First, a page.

Oliver ten Broeke, Editor-in-Chief
Adam Koplik, Featured Photo
In my opening letter this year, I wrote “…I’m excited to see what 2020 will bring to our talented staff…” Yikes. That aged like milk, as we’ve had quite the, um, eventful year.
Well, I believe that many things in life can be demonstrated to have such events separating the before from the after. It can be a dreadful moment: being diagnosed with an illness, losing a loved one, and the common “where were you when you heard about 9/11?” But, often enough, that singular event – which changes your reality forever – is wonderful. You could achieve a lifelong goal, or meet a friend who changes the way you see the world, or you could have a kid (if having kids is your jam.)
I expect that, for many of us, this pandemic is one of the major separators of before and after. It’s hard to come to grips with something so hugely destructive, yet so hugely abstract and invisible. Some of us know someone who had COVID-19, and some of us know someone who died from it. That’s a clear before-and-after.
Think of before. Think of being at school, or at work, or at a party, or at your friends’ homes. Being free to leave your house and show your smile to the sun. Being bumped into by a stranger, and happily declaring your apology. Being free to be, and freely being free.
Okay, think of now. School and many jobs alike have been put on pause, or closed entirely. Millions of people, who had never heard of Zoom, have now had to endure the (sometimes hilariously awkward) video call. We wear face masks, whose fog blinds the bespectacled among us. Perhaps one of the worst side-effects of virus-prevention has been the weaponization of touch.
We’re social creatures, and for many of us, touch is an important way to communicate. With physical contact, we show appreciation, friendship, and love. Now, when you bump into a stranger, that “sorry” really means something. But, this situation is laid out plainly: six feet apart today, so that we might offer each other an embrace tomorrow.
Alright, so what about after? Is there an after? It’s likely, but I know more about bagpipes and bees than virology. But, I reckon things will approach normalcy as time goes on. It will be difficult again in the fall, when the virus is projected to have another wave. Some of us will be forgoing the first year of college in that case, and that’s okay. There isn’t a rush. Keeping safe matters much more than exactly what year you’re in college, I promise.
And you know what, we’ll share this. All of us. Everyone in the world will have stories from this moment. Tragedy, humor, tales of 2020. It will be in TV shows, music, and eventually high school textbooks. I admit that there is something weird about spam emails advertising designer face masks. Nevertheless, our species will adapt and learn from this experience, and we will get to share hugs and kisses once more.
But, we have some other things to share. Responsibilities, huge ones. The climate, for instance. For the first time in human history, we have the capability to utterly wreck the planet and ruin what may be the only haven for life in this chunk of the galaxy. There’s also a political establishment that at its best seems apathetic or incapable of fixing the broken parts of this country, and at its worst seems to actively work against the interests of the people.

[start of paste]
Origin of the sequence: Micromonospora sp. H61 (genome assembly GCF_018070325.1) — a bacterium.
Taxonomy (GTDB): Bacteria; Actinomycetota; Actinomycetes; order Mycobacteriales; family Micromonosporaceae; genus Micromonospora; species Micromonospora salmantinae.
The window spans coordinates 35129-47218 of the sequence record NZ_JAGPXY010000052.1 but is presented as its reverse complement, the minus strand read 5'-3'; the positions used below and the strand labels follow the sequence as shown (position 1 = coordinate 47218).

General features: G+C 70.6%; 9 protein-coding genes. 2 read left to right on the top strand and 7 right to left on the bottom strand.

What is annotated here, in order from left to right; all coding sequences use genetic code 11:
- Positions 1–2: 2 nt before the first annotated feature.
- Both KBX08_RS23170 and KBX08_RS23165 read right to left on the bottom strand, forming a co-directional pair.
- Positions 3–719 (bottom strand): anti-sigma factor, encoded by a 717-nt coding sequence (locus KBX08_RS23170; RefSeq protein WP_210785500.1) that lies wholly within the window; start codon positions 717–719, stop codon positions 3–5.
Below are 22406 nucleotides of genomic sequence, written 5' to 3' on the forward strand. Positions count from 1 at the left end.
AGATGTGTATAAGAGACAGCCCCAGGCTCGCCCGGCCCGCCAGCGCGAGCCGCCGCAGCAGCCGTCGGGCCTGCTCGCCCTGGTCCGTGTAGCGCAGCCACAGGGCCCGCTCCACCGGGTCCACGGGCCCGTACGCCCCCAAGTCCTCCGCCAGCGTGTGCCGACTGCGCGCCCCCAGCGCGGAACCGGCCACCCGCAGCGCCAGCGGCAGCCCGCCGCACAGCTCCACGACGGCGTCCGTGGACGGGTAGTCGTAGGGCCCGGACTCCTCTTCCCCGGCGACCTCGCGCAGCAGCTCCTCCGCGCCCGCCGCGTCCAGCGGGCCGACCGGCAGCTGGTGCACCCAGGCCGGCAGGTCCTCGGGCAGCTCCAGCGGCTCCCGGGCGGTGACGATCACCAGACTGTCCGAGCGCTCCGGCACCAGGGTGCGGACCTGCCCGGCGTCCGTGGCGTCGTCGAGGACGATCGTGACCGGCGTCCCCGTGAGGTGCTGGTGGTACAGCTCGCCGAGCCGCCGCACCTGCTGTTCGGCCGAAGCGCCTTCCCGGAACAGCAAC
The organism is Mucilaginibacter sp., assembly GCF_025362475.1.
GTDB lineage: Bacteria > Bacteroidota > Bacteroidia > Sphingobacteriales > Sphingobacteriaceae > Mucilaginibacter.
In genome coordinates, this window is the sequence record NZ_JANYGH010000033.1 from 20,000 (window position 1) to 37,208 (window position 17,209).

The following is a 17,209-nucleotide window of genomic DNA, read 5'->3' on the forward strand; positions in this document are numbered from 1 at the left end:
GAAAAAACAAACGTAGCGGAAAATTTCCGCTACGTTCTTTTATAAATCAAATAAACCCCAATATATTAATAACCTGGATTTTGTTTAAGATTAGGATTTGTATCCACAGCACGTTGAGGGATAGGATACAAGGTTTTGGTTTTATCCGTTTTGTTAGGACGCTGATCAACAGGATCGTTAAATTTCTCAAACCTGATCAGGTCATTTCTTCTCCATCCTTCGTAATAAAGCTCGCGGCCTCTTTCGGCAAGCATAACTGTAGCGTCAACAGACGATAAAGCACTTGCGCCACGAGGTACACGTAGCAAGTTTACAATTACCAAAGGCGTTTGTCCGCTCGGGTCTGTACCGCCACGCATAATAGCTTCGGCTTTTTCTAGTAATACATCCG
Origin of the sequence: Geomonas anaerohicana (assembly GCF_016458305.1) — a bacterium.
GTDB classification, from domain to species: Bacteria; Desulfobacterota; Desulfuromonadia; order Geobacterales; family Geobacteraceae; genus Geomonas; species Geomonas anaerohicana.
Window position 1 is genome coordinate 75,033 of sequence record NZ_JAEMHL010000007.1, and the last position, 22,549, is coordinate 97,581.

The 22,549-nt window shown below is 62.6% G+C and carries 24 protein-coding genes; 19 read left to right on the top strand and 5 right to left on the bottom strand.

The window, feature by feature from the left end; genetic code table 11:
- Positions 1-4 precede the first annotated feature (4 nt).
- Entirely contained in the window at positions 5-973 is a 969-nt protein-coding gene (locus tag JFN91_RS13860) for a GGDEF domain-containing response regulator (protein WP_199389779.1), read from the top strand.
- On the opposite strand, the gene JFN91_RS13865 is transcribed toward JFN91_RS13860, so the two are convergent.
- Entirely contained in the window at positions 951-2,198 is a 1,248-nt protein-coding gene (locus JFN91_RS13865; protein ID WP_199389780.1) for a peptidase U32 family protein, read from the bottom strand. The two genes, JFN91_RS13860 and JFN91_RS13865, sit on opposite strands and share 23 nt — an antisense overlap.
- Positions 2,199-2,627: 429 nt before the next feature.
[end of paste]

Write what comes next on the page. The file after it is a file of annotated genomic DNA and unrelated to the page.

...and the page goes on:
There’s the police system, which is in dire need of complete rethinking. Forgive my candor, but what the hell is going on? The police are exercising undue force on people who are protesting their use of undue force. They’re using teargas – a substance banned in the Geneva Protocol of 1925 – during a plague which damages respiratory function and for which the main vector is breathing. Things are broken, and they’ll only get worse unless you step in.
So, congratulations, Class of 2020. We’ve inherited quite the future. Those of you who are politically minded, I wish you well in your careers – I’m certain you’ll be true servants of the public. And listen, things will work out, but only if you work on fixing things. Work hard on being excellent to each other and the world – in 100 years, what will remain of you and your life? If you can’t think of a concrete answer, then just work on making the world a better place. In 100 years, people may not remember your full life, but they’ll be glad of your help in improving theirs.
Finally, I’d like to thank the wonderful staff of The Maroon. Investing their time and energy into producing not only excellent writing, but superb journalism; capturing brilliant photos to pair with our articles; staying after school to tirelessly edit and format. With the necessary movement to an online platform, a certain core group of staff have revealed themselves to be dependable time after time, always eager to make The Maroon the best paper it can be. Thank you.
Well, whether or not we’ve met, I wish you safe travels, lovely company, and answers to the hard questions.
Oliver ten Broeke, Editor-in-Chief.